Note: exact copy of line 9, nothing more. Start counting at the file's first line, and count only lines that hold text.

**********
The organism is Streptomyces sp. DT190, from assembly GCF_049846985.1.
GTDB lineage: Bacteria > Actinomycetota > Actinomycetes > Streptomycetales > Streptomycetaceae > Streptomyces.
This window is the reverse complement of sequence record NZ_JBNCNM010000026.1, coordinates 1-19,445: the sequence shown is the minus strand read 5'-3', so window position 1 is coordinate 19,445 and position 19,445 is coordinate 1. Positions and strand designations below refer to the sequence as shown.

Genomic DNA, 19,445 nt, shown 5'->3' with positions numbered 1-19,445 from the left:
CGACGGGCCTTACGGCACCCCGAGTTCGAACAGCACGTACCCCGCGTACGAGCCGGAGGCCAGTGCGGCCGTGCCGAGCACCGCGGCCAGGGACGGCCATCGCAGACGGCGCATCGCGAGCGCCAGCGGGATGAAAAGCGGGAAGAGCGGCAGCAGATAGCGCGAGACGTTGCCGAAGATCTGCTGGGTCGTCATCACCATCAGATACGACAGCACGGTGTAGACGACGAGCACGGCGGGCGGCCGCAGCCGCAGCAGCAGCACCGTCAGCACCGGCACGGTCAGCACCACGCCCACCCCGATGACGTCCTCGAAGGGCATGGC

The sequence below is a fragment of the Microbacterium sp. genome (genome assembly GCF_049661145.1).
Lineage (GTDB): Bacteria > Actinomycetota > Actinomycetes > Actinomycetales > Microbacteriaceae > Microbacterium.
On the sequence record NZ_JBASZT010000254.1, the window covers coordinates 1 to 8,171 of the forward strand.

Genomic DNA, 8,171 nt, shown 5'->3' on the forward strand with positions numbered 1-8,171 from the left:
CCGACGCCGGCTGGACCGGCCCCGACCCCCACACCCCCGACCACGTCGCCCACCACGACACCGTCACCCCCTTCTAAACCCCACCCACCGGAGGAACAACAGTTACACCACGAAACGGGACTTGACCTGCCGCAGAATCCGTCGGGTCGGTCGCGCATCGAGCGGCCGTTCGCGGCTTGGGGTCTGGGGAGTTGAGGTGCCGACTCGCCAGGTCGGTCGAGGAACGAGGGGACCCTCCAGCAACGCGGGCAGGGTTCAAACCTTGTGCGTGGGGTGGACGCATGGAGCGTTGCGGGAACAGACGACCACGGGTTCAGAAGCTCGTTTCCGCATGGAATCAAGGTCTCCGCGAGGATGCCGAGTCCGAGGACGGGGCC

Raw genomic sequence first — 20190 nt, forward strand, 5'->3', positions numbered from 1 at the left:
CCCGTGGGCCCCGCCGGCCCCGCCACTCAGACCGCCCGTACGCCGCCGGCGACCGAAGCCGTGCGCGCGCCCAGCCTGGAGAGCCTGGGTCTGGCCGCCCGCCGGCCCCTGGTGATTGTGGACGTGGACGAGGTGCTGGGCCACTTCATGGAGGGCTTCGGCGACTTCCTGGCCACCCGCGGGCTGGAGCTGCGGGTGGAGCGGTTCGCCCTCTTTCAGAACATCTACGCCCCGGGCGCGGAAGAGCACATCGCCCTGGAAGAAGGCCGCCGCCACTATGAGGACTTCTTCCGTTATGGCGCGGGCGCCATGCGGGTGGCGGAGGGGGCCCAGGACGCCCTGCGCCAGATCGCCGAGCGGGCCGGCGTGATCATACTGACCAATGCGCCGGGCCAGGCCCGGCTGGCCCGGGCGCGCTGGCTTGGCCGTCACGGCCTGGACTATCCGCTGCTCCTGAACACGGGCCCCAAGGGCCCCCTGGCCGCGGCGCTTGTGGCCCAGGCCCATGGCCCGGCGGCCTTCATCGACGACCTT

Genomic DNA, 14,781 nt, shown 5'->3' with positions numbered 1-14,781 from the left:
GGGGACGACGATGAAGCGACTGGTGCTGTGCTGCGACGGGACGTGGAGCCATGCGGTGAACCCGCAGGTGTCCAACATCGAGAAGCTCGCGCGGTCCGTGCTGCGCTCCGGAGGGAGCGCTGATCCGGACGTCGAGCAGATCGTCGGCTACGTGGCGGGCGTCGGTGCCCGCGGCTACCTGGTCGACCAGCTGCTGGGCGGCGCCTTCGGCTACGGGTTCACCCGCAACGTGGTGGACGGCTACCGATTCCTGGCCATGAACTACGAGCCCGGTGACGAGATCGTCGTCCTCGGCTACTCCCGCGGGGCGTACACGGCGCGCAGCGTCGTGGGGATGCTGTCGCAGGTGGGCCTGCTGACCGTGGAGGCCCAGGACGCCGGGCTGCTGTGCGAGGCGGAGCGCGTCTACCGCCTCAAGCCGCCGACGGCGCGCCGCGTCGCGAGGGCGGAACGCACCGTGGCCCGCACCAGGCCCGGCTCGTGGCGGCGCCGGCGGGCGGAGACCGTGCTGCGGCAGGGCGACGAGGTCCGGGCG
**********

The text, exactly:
Genomic DNA, 8,171 nt, shown 5'->3' on the forward strand with positions numbered 1-8,171 from the left: